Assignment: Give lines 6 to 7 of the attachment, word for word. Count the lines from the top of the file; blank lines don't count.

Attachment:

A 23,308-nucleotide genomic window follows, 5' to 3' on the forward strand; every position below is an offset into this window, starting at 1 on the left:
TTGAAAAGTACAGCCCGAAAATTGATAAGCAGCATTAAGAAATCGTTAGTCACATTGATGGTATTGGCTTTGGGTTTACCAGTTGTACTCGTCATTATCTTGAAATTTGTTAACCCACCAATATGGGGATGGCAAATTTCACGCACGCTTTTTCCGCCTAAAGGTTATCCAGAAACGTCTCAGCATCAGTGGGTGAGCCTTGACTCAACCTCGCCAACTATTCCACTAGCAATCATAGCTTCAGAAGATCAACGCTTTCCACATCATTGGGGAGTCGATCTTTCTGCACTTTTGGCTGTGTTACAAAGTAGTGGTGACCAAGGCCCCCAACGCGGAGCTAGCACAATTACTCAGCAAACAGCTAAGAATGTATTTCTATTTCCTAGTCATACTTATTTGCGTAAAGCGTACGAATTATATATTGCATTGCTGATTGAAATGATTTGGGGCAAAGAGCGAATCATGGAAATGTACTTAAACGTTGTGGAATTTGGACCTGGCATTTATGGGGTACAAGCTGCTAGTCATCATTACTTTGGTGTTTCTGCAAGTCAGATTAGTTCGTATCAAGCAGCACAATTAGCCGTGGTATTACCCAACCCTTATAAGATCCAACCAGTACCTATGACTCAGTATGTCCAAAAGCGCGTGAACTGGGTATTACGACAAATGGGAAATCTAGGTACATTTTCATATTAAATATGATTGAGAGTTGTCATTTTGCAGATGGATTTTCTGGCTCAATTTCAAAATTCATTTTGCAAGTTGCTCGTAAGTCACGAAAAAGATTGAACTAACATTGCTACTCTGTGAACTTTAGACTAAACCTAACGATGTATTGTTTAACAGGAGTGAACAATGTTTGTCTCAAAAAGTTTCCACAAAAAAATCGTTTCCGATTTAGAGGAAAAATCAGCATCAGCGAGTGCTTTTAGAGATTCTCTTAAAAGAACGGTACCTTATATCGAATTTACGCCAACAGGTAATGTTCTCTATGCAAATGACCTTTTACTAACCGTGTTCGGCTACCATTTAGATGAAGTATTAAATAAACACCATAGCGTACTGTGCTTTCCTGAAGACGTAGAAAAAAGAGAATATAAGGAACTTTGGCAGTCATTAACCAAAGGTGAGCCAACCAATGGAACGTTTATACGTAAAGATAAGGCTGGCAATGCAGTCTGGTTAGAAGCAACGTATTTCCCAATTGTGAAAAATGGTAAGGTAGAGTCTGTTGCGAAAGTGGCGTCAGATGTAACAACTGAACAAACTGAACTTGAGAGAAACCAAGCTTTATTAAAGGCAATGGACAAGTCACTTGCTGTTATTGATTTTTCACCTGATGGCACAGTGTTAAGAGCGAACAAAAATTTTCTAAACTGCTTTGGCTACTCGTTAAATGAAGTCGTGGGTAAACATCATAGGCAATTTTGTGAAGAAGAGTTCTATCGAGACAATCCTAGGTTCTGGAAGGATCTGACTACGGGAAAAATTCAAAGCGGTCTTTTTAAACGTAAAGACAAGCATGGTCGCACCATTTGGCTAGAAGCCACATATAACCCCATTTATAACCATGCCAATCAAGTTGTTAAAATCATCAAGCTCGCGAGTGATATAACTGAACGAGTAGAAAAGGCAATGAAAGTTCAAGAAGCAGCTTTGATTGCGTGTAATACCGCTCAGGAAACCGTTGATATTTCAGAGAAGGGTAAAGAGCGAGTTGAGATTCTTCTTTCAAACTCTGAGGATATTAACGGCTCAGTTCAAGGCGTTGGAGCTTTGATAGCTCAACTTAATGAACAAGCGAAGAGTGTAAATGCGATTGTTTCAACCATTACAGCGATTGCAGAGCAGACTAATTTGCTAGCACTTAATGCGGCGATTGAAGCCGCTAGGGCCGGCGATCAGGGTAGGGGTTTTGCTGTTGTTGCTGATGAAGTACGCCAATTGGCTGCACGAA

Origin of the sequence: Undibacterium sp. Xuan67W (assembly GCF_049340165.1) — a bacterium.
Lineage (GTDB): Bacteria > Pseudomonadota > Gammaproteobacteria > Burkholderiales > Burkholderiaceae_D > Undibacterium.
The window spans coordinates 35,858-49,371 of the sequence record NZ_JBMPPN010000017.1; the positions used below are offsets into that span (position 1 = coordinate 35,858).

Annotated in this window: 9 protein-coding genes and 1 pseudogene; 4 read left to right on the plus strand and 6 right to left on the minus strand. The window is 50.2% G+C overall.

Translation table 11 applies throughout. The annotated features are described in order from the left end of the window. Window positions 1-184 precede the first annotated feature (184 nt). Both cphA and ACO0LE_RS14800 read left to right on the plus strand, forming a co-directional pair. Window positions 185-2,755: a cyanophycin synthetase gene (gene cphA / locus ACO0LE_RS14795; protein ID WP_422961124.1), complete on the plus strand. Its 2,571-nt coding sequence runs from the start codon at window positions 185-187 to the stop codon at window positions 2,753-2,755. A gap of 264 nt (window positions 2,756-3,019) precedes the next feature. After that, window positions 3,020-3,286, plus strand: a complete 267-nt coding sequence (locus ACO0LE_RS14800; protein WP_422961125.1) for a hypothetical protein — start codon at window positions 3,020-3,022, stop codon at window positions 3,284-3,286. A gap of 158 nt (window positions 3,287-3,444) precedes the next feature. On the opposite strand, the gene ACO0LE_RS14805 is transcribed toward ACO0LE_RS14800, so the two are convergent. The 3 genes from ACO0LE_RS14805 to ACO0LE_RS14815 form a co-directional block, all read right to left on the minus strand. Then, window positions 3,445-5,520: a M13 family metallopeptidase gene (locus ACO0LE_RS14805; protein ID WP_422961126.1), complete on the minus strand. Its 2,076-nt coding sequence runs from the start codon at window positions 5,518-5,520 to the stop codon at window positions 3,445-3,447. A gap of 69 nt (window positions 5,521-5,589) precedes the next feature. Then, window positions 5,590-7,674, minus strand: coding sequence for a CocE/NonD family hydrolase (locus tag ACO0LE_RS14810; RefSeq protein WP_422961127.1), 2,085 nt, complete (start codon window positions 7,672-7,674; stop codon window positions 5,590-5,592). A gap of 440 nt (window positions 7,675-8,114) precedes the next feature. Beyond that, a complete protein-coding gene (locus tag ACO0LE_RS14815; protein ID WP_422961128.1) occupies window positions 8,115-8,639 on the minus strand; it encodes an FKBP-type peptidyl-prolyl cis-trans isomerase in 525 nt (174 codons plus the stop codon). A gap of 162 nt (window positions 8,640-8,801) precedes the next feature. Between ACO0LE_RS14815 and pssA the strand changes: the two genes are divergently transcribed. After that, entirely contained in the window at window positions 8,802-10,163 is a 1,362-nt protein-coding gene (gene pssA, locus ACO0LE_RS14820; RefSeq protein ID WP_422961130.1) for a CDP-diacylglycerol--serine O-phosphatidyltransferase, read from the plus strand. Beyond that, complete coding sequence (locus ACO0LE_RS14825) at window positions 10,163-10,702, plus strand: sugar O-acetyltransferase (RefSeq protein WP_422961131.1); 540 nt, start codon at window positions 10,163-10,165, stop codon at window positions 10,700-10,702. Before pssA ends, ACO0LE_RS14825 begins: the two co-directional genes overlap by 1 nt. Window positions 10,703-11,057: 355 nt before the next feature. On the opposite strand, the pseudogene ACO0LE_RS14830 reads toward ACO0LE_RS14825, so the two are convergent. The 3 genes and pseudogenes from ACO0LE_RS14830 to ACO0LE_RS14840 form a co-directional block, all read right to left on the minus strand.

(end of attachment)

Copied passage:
Annotated in this window: 9 protein-coding genes and 1 pseudogene; 4 read left to right on the plus strand and 6 right to left on the minus strand. The window is 50.2% G+C overall.

Translation table 11 applies throughout. The annotated features are described in order from the left end of the window. Window positions 1-184 precede the first annotated feature (184 nt). Both cphA and ACO0LE_RS14800 read left to right on the plus strand, forming a co-directional pair. Window positions 185-2,755: a cyanophycin synthetase gene (gene cphA / locus ACO0LE_RS14795; protein ID WP_422961124.1), complete on the plus strand. Its 2,571-nt coding sequence runs from the start codon at window positions 185-187 to the stop codon at window positions 2,753-2,755. A gap of 264 nt (window positions 2,756-3,019) precedes the next feature. After that, window positions 3,020-3,286, plus strand: a complete 267-nt coding sequence (locus ACO0LE_RS14800; protein WP_422961125.1) for a hypothetical protein — start codon at window positions 3,020-3,022, stop codon at window positions 3,284-3,286. A gap of 158 nt (window positions 3,287-3,444) precedes the next feature. On the opposite strand, the gene ACO0LE_RS14805 is transcribed toward ACO0LE_RS14800, so the two are convergent. The 3 genes from ACO0LE_RS14805 to ACO0LE_RS14815 form a co-directional block, all read right to left on the minus strand. Then, window positions 3,445-5,520: a M13 family metallopeptidase gene (locus ACO0LE_RS14805; protein ID WP_422961126.1), complete on the minus strand. Its 2,076-nt coding sequence runs from the start codon at window positions 5,518-5,520 to the stop codon at window positions 3,445-3,447. A gap of 69 nt (window positions 5,521-5,589) precedes the next feature. Then, window positions 5,590-7,674, minus strand: coding sequence for a CocE/NonD family hydrolase (locus tag ACO0LE_RS14810; RefSeq protein WP_422961127.1), 2,085 nt, complete (start codon window positions 7,672-7,674; stop codon window positions 5,590-5,592). A gap of 440 nt (window positions 7,675-8,114) precedes the next feature. Beyond that, a complete protein-coding gene (locus tag ACO0LE_RS14815; protein ID WP_422961128.1) occupies window positions 8,115-8,639 on the minus strand; it encodes an FKBP-type peptidyl-prolyl cis-trans isomerase in 525 nt (174 codons plus the stop codon). A gap of 162 nt (window positions 8,640-8,801) precedes the next feature. Between ACO0LE_RS14815 and pssA the strand changes: the two genes are divergently transcribed. After that, entirely contained in the window at window positions 8,802-10,163 is a 1,362-nt protein-coding gene (gene pssA, locus ACO0LE_RS14820; RefSeq protein ID WP_422961130.1) for a CDP-diacylglycerol--serine O-phosphatidyltransferase, read from the plus strand. Beyond that, complete coding sequence (locus ACO0LE_RS14825) at window positions 10,163-10,702, plus strand: sugar O-acetyltransferase (RefSeq protein WP_422961131.1); 540 nt, start codon at window positions 10,163-10,165, stop codon at window positions 10,700-10,702. Before pssA ends, ACO0LE_RS14825 begins: the two co-directional genes overlap by 1 nt. Window positions 10,703-11,057: 355 nt before the next feature. On the opposite strand, the pseudogene ACO0LE_RS14830 reads toward ACO0LE_RS14825, so the two are convergent. The 3 genes and pseudogenes from ACO0LE_RS14830 to ACO0LE_RS14840 form a co-directional block, all read right to left on the minus strand.